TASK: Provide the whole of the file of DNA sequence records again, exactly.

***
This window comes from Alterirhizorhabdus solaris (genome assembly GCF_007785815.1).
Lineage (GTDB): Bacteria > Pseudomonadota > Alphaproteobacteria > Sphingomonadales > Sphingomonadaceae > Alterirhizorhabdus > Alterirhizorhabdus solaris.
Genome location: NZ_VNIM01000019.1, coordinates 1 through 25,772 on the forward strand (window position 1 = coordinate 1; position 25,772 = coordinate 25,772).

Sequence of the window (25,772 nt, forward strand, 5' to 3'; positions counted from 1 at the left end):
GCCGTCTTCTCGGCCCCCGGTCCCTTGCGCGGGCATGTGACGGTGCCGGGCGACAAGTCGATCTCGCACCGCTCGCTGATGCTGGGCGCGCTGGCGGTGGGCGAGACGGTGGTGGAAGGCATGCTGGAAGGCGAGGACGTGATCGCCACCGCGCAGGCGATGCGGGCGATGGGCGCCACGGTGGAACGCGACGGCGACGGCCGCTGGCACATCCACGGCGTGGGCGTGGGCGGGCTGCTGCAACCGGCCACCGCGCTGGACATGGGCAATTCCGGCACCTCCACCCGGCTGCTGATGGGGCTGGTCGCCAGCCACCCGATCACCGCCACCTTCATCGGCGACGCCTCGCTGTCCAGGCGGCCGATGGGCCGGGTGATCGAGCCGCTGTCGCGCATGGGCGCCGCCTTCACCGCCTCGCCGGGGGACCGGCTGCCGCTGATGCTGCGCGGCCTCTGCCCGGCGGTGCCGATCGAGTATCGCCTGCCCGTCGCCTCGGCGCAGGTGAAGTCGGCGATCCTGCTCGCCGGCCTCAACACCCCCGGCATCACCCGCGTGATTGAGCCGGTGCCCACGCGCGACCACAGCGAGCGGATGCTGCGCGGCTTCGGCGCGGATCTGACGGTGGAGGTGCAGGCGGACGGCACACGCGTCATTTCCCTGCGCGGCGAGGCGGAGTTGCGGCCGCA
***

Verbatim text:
This window comes from Alterirhizorhabdus solaris (genome assembly GCF_007785815.1).
Lineage (GTDB): Bacteria > Pseudomonadota > Alphaproteobacteria > Sphingomonadales > Sphingomonadaceae > Alterirhizorhabdus > Alterirhizorhabdus solaris.
Genome location: NZ_VNIM01000019.1, coordinates 1 through 25,772 on the forward strand (window position 1 = coordinate 1; position 25,772 = coordinate 25,772).

Sequence of the window (25,772 nt, forward strand, 5' to 3'; positions counted from 1 at the left end):
GCCGTCTTCTCGGCCCCCGGTCCCTTGCGCGGGCATGTGACGGTGCCGGGCGACAAGTCGATCTCGCACCGCTCGCTGATGCTGGGCGCGCTGGCGGTGGGCGAGACGGTGGTGGAAGGCATGCTGGAAGGCGAGGACGTGATCGCCACCGCGCAGGCGATGCGGGCGATGGGCGCCACGGTGGAACGCGACGGCGACGGCCGCTGGCACATCCACGGCGTGGGCGTGGGCGGGCTGCTGCAACCGGCCACCGCGCTGGACATGGGCAATTCCGGCACCTCCACCCGGCTGCTGATGGGGCTGGTCGCCAGCCACCCGATCACCGCCACCTTCATCGGCGACGCCTCGCTGTCCAGGCGGCCGATGGGCCGGGTGATCGAGCCGCTGTCGCGCATGGGCGCCGCCTTCACCGCCTCGCCGGGGGACCGGCTGCCGCTGATGCTGCGCGGCCTCTGCCCGGCGGTGCCGATCGAGTATCGCCTGCCCGTCGCCTCGGCGCAGGTGAAGTCGGCGATCCTGCTCGCCGGCCTCAACACCCCCGGCATCACCCGCGTGATTGAGCCGGTGCCCACGCGCGACCACAGCGAGCGGATGCTGCGCGGCTTCGGCGCGGATCTGACGGTGGAGGTGCAGGCGGACGGCACACGCGTCATTTCCCTGCGCGGCGAGGCGGAGTTGCGGCCGCA